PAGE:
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Alright, I had a different animal planned for today, but then a news story popped up that I simply could not ignore....

World's largest beaver dam. Located in a remote, basically inaccessible area of Alberta, Canada, this thing is almost 3,000 feet long and has likely been under construction for 40 years by multiple beaver families and generations. (Alberta is interestingly also the home of a 15 foot tall roadside beaver attraction!)

Beavers had a guest role in one of my posts last week, which mentioned their importance to local ecosystems. Beavers build dams for food storage and protection, but there are several valuable side effects that go along with them just trying to get away from some coyotes. These dams help to prevent erosion, help develop new wetlands, mitigate the damage cause by floods, provide spawning sites for salmon and help to adsorb excess sediments. These are only a few of the long and short terms benefits provided by beaver dams, and its no wonder other species have disappeared following beaver extinction in a certain area. Their homes hold a habitat together... provided it is the correct type of habitat. Beavers were introduced to an Argentinian island in the 1940's for fur farming purposes, but because the trees there were not meant to have submerged roots, they began to rot and the original habitat flooded and caused serious damage over time.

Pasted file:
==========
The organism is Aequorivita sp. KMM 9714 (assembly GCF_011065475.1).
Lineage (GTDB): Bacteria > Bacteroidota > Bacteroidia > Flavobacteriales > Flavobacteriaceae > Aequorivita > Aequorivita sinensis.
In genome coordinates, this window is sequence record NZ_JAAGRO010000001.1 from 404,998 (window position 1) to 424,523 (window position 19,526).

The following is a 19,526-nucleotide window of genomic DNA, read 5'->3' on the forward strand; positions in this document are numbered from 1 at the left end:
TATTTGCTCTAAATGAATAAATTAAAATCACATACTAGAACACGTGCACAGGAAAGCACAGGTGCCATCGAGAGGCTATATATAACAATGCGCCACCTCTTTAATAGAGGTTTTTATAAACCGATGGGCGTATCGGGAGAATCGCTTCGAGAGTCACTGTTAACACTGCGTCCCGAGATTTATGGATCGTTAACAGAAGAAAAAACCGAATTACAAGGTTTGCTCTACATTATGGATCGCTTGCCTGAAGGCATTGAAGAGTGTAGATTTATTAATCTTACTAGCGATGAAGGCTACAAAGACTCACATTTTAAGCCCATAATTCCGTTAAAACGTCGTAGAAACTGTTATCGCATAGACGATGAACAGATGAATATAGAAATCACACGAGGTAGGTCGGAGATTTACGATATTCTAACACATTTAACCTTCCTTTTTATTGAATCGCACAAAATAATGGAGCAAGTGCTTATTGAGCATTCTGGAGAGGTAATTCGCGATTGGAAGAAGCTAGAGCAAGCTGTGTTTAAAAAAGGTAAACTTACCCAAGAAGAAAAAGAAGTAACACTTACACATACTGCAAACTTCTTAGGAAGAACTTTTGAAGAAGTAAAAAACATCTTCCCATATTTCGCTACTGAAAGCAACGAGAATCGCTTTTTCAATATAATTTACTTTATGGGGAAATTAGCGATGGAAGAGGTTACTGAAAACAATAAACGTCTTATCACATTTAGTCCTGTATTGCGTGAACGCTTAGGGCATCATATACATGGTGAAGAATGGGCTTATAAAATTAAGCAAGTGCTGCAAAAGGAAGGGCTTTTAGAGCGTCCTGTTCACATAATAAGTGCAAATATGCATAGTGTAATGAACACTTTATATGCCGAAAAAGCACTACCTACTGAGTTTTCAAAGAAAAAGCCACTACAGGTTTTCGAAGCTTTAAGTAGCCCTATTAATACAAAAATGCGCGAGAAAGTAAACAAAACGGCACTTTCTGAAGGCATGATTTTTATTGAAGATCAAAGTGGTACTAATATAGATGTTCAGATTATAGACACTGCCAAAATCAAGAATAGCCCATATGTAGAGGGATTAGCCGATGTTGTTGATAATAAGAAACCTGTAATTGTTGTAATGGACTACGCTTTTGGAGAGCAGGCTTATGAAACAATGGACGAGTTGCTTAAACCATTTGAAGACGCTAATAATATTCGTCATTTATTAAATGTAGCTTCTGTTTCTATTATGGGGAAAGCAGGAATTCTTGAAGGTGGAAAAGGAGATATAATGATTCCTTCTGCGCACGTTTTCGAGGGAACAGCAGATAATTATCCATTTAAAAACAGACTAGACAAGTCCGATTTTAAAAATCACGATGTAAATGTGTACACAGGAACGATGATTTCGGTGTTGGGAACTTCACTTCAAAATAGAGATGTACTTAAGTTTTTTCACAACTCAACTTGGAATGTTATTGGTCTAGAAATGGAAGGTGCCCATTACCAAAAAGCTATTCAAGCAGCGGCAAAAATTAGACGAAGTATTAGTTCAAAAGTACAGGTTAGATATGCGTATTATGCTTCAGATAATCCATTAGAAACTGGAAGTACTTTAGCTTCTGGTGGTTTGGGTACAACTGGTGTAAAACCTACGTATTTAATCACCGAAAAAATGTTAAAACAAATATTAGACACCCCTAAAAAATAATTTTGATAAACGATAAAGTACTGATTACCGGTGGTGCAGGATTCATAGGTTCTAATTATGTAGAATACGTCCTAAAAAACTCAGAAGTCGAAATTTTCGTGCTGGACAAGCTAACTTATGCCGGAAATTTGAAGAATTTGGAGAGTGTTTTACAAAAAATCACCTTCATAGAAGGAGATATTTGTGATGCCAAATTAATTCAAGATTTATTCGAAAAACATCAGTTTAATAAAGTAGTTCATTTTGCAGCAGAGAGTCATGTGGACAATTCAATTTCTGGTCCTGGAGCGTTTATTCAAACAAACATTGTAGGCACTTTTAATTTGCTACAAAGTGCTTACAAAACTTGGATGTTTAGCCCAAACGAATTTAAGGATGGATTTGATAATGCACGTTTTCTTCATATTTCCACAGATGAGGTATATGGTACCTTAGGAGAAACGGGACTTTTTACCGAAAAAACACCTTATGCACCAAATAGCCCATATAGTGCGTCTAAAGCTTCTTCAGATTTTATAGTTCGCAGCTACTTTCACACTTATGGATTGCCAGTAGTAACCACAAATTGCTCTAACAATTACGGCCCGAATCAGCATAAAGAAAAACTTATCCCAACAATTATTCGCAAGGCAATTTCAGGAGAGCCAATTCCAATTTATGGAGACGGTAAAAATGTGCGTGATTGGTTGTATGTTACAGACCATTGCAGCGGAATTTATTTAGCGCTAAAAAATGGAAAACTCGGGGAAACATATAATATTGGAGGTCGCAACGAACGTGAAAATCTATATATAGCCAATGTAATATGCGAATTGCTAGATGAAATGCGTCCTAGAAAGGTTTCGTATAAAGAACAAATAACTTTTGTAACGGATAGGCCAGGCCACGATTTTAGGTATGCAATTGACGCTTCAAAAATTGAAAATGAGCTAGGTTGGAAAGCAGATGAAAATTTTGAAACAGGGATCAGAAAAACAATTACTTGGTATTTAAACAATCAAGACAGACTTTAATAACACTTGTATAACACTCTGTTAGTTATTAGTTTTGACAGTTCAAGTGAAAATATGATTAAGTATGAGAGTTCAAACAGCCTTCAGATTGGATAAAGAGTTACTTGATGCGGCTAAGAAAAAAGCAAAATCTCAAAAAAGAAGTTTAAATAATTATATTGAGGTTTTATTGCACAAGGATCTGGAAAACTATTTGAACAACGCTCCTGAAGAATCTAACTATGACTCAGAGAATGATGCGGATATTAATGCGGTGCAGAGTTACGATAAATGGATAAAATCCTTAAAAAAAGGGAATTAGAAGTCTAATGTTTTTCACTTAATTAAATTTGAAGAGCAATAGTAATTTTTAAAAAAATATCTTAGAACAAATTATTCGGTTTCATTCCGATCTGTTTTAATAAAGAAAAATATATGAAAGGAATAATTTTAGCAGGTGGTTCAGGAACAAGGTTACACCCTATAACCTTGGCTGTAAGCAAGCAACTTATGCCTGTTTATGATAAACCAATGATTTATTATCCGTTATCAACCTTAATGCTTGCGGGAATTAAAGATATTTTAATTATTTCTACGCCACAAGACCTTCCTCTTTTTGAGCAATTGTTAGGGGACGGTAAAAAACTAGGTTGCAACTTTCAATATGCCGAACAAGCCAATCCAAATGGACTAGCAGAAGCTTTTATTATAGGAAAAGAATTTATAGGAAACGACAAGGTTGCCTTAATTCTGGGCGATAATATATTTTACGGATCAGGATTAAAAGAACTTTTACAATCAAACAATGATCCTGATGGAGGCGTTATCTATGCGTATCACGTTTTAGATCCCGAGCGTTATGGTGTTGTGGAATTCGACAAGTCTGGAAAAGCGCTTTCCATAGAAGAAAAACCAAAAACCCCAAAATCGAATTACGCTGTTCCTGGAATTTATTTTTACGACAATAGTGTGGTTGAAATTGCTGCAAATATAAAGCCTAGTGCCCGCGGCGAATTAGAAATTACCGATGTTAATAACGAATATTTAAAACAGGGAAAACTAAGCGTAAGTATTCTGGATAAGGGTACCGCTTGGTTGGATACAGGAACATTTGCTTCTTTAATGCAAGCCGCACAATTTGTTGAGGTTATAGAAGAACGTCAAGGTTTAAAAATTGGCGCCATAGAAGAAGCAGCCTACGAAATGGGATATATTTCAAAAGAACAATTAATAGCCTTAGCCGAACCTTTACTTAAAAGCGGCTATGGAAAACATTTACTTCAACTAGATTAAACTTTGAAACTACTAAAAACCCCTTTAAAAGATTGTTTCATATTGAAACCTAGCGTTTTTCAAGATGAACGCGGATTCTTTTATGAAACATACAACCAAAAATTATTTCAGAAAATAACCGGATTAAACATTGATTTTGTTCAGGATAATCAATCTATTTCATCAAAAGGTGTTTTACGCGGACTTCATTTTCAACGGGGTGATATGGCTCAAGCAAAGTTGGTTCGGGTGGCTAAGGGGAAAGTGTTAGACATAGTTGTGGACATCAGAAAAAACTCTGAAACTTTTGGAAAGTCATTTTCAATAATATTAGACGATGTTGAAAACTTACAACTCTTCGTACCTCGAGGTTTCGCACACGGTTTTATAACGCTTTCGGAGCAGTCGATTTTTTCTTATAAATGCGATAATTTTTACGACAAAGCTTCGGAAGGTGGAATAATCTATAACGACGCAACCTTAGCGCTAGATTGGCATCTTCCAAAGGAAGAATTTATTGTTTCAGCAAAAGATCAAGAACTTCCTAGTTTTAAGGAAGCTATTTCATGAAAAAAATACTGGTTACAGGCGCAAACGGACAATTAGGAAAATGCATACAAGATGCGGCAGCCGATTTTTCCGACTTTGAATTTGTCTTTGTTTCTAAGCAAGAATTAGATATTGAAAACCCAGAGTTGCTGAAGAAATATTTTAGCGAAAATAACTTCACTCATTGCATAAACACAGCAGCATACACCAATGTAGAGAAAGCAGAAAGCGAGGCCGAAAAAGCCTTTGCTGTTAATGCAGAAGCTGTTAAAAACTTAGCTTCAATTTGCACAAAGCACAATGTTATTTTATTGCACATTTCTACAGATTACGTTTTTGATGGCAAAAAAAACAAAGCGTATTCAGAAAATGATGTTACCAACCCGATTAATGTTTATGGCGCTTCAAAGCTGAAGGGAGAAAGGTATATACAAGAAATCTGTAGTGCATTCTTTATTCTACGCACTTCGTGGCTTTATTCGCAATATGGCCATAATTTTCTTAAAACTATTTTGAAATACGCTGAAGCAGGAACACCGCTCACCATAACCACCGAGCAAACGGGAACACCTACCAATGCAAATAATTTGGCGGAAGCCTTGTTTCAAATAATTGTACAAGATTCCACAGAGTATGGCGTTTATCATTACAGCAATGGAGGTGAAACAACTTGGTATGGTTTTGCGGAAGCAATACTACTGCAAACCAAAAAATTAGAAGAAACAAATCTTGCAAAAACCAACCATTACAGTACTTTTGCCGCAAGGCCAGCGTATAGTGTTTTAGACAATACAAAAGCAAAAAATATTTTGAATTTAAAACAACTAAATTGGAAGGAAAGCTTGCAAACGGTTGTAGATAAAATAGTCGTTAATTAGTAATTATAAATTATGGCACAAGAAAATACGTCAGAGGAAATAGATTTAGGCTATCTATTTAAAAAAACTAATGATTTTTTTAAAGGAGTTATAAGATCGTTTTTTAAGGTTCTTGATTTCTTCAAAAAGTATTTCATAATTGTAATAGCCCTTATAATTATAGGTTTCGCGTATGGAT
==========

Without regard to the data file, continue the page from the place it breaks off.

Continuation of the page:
There are two species of beaver, the North American (Castor canadensis) and the European (Castor fiber). They have some differences in their physical characteristics, and they are not genetically compatible between species, but they are fairly similar in size, ranking as #3 and #2 respectively for the largest rodents in the world. (Capybara wins #1) It is not uncommon for them to hit 50 lbs! 

Both species once had vast habitat ranges through their respective continents, but where hunted to near extinction for their pelts and for a medicinal secretion called castoreum. Efforts to reintroduce them have been happening around the world.

image from Beavers in England


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